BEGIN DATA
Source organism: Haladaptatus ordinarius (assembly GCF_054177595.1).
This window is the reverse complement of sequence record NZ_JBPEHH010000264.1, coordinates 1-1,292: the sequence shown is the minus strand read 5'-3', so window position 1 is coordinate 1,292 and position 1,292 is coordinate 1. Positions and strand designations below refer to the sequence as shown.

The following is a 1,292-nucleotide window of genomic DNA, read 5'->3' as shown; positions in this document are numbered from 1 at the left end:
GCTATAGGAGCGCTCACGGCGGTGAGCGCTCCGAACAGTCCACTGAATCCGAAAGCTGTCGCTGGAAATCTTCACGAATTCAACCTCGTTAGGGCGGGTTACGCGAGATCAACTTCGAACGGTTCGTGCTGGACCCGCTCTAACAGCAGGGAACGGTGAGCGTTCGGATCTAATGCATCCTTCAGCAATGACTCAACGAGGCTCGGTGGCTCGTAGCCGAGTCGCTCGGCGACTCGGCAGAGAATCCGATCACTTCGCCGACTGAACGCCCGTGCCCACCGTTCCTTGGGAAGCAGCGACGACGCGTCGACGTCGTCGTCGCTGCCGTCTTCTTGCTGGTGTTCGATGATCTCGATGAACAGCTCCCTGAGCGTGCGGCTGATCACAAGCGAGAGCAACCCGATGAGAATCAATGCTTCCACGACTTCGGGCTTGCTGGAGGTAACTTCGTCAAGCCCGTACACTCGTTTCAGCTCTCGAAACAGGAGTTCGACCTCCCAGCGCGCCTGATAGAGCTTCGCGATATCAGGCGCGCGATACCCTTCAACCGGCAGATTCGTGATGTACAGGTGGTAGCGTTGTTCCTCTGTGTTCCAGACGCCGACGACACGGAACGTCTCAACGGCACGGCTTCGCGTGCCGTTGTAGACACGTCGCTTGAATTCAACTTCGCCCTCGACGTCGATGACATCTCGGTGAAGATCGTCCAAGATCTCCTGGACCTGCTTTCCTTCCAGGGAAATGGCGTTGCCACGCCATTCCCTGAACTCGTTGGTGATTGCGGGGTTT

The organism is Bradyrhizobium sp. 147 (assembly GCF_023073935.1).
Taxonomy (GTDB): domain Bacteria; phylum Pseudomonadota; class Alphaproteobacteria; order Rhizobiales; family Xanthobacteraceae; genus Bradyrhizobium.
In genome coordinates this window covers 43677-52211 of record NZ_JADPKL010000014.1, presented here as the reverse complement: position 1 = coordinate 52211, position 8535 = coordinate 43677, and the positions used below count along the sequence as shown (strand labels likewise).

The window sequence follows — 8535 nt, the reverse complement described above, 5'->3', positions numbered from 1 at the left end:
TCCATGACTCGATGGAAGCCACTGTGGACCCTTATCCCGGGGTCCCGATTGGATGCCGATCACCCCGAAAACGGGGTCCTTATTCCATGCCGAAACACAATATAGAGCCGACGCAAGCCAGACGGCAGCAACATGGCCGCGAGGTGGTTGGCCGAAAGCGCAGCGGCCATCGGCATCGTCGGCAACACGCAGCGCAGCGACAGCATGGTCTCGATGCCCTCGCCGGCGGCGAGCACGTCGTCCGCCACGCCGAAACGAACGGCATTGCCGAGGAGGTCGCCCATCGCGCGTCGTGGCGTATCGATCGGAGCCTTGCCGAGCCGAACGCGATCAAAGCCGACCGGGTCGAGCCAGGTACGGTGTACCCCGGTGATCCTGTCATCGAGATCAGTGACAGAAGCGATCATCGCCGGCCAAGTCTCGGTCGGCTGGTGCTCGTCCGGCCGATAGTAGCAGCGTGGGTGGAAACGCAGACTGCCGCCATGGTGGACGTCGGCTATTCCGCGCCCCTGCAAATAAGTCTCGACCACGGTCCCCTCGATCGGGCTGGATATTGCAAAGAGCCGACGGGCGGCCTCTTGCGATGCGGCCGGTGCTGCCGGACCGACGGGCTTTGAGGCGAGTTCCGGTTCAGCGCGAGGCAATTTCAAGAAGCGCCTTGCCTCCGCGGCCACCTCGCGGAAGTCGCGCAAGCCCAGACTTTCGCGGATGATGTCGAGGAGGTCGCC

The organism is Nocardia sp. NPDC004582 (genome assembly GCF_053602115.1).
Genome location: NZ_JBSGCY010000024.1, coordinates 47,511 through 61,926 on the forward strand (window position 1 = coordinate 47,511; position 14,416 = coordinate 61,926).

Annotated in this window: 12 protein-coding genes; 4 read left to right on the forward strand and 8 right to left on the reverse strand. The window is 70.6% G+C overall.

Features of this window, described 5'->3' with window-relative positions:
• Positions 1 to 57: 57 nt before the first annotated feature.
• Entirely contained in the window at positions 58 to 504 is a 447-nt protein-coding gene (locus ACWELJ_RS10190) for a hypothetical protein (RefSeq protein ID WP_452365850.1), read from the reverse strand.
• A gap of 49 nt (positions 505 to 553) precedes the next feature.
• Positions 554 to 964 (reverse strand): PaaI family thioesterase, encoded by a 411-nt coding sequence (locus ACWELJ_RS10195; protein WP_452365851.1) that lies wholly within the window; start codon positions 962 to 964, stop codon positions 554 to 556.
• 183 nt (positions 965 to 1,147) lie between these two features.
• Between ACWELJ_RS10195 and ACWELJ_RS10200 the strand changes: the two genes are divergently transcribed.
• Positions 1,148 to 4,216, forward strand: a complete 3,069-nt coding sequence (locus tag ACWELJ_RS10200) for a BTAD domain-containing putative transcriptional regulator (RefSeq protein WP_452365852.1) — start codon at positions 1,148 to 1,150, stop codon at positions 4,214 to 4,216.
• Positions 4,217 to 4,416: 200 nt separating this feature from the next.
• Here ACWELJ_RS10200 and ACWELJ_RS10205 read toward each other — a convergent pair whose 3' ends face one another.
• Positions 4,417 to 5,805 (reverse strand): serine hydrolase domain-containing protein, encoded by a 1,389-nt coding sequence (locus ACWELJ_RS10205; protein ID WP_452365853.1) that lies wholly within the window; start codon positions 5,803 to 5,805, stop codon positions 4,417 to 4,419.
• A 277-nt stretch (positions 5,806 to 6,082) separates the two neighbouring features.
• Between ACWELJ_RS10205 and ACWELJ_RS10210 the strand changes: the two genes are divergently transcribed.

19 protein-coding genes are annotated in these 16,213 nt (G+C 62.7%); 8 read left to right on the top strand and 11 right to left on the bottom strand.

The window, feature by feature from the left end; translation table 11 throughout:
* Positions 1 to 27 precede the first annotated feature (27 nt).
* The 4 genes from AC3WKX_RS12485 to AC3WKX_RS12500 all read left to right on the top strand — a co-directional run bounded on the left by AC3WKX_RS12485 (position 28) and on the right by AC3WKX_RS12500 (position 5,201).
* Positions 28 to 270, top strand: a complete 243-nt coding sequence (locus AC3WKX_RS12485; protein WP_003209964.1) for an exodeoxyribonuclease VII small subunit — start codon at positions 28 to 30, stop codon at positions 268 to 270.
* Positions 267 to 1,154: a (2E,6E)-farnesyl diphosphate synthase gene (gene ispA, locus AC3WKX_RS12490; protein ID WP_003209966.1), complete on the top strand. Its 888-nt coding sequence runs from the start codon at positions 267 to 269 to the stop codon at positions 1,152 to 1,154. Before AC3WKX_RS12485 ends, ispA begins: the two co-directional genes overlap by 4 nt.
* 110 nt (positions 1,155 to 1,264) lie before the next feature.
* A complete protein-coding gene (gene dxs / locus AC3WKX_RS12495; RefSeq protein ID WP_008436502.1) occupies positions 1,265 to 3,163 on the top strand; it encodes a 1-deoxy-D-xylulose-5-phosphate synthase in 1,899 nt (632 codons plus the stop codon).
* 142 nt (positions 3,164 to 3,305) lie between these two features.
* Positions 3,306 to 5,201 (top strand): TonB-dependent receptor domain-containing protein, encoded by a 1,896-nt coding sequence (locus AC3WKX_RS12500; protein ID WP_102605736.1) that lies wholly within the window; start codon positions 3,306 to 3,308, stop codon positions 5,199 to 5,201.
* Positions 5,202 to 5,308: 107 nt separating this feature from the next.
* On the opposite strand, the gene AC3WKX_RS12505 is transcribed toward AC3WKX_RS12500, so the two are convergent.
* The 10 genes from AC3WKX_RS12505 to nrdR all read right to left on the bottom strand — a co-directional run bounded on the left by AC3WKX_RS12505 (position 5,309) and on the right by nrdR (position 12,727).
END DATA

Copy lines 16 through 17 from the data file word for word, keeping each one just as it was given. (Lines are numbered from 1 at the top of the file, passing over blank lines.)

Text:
• A gap of 49 nt (positions 505 to 553) precedes the next feature.
• Positions 554 to 964 (reverse strand): PaaI family thioesterase, encoded by a 411-nt coding sequence (locus ACWELJ_RS10195; protein WP_452365851.1) that lies wholly within the window; start codon positions 962 to 964, stop codon positions 554 to 556.